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Effects of stream intermittency on minnow (Leuciscidae) and darter (Percidae) trophic dynamics in an agricultural watershed

December 19, 2021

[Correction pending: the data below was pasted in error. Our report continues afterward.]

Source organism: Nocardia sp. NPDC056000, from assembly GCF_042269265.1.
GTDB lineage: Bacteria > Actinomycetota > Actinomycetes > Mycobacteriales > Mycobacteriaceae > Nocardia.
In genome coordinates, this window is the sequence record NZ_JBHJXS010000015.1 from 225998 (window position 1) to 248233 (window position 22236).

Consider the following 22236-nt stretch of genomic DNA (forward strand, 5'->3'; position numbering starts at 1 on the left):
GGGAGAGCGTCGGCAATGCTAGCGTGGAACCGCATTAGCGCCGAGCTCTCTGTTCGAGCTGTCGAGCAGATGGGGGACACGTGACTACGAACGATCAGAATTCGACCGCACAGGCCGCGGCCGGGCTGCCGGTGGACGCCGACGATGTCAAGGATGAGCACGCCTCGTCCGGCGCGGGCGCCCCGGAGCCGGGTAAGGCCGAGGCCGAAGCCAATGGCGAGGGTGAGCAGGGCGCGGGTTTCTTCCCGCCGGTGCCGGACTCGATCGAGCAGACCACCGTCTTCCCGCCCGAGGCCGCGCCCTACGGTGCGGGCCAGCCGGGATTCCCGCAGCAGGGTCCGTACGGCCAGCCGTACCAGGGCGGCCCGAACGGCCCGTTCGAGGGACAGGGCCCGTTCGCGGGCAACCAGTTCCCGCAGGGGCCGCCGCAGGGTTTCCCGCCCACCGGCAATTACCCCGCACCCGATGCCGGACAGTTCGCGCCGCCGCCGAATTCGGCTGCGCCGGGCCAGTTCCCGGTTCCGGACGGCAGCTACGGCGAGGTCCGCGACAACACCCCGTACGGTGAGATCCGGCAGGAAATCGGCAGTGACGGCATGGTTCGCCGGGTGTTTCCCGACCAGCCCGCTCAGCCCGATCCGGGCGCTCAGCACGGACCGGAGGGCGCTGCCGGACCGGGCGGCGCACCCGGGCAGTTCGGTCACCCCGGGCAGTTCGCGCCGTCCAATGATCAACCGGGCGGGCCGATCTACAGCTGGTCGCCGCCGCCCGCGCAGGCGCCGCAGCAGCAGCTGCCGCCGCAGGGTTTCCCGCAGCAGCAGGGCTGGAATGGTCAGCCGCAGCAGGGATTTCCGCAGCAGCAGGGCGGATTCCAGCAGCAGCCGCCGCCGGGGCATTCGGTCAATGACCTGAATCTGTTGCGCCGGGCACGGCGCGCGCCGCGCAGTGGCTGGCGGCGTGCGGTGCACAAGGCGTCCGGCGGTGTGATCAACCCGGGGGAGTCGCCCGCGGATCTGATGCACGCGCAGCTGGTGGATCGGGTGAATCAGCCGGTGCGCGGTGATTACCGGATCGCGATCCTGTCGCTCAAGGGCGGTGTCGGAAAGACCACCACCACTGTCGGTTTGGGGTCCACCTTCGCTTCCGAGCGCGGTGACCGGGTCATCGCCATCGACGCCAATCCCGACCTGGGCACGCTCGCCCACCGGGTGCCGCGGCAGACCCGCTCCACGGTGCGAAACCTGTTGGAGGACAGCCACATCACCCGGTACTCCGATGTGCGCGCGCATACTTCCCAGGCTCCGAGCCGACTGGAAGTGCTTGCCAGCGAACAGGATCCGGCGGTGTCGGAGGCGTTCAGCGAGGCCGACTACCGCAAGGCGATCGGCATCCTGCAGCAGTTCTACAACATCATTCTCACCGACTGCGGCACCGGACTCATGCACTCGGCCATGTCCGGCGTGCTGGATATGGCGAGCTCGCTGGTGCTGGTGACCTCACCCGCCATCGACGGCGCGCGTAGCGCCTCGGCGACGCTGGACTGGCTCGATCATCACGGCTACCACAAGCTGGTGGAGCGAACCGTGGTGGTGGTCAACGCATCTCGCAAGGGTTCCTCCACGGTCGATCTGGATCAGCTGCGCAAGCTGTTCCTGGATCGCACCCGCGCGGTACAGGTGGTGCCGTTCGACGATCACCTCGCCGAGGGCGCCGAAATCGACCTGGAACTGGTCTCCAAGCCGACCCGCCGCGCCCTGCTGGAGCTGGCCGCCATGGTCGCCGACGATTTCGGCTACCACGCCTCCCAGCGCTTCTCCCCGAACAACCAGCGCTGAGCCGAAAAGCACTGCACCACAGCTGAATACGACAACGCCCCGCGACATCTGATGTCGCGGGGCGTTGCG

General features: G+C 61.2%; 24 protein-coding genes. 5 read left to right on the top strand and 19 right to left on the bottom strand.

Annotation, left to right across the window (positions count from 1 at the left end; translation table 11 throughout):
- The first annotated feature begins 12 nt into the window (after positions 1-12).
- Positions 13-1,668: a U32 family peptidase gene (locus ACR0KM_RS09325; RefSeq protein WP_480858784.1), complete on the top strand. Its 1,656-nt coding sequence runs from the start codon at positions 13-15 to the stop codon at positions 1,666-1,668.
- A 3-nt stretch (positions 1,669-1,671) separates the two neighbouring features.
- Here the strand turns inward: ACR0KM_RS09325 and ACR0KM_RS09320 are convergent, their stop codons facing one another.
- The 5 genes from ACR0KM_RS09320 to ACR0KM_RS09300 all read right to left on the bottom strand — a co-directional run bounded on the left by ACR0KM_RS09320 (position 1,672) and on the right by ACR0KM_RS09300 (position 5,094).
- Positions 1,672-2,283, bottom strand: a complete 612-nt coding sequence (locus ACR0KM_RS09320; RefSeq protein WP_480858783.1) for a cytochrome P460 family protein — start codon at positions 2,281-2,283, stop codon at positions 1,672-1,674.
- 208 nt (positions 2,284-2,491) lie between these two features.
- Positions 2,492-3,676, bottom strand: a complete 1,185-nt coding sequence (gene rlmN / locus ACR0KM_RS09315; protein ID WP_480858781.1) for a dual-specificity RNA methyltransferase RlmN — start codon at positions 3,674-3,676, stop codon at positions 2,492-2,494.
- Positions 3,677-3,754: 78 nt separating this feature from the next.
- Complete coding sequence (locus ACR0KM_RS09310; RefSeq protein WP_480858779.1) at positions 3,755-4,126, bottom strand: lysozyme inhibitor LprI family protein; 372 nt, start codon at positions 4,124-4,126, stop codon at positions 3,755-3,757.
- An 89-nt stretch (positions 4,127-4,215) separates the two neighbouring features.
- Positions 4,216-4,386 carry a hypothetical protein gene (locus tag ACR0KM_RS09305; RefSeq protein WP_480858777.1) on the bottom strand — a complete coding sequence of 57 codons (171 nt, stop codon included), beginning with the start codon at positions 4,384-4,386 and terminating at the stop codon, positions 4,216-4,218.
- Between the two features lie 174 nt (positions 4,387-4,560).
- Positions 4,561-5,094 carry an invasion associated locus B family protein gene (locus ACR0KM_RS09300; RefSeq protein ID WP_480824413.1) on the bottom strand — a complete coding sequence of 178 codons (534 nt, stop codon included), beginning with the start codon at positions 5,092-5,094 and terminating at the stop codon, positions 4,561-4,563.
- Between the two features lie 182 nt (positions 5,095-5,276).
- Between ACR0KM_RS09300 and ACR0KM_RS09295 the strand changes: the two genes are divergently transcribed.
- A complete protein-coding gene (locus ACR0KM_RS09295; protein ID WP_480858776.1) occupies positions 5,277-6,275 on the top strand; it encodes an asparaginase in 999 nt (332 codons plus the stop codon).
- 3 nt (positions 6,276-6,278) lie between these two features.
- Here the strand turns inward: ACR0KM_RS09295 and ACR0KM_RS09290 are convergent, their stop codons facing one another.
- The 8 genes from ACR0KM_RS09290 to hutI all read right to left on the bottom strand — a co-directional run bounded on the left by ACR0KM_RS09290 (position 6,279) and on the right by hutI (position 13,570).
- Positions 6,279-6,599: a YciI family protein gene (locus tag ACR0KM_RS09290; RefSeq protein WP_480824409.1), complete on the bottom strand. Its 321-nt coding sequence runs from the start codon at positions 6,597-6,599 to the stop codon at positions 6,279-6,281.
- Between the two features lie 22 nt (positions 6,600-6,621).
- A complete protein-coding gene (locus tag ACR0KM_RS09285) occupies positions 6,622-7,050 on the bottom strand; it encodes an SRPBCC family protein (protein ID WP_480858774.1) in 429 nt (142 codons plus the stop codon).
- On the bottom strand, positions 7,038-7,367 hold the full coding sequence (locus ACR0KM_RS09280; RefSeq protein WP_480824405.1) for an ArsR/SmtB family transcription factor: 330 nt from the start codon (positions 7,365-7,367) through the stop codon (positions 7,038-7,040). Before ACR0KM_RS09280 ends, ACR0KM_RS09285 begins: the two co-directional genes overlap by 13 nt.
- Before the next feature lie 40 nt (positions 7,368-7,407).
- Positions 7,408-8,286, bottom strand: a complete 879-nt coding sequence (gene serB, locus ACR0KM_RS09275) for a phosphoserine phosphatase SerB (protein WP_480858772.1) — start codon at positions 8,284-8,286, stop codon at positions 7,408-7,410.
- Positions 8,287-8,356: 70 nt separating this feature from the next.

Stream intermittency is predicted to increase where water withdrawals and climate warming are increasing. In regions coupled with high fish diversity, understanding how intermittency influences fish trophic ecology is critical for informing ecosystem function. This study compared fish diets across seasons in perennial and intermittent streams to estimate the immediate and cumulative effects of stream drying on fish foraging patterns. We used gut content analysis to compare the diets of small-bodied, secondary consumer fishes, including two minnow and three darter species found in the lower Flint River Basin of southwestern Georgia, during both the summer (before stream dry-down) and fall (post flow resumption) seasons. Fish communities in perennial streams had greater diet richness compared to fishes in intermittent streams for both seasons. Darter diets were characterised by rheophilic aquatic insects in perennial streams and by benthic crustaceans (copepods, cladocerans and isopods) and predatory aquatic insects in intermittent streams. Minnow diets were typified by freshwater sponges, eggs and organic detritus in intermittent streams and by terrestrial insects and diatoms in perennial streams. Fishes in intermittent streams consumed significantly more benthic crustaceans in the fall (37% increase in proportional volume) compared to preflow cessation conditions in the summer, suggesting these organisms play an important, yet relatively unrecognised role in supporting fish communities in southeastern streams. Our findings enhance our understanding of how stream intermittency influences the trophic dynamics of secondary consumer fishes in an agricultural watershed increasingly affected by water scarcity.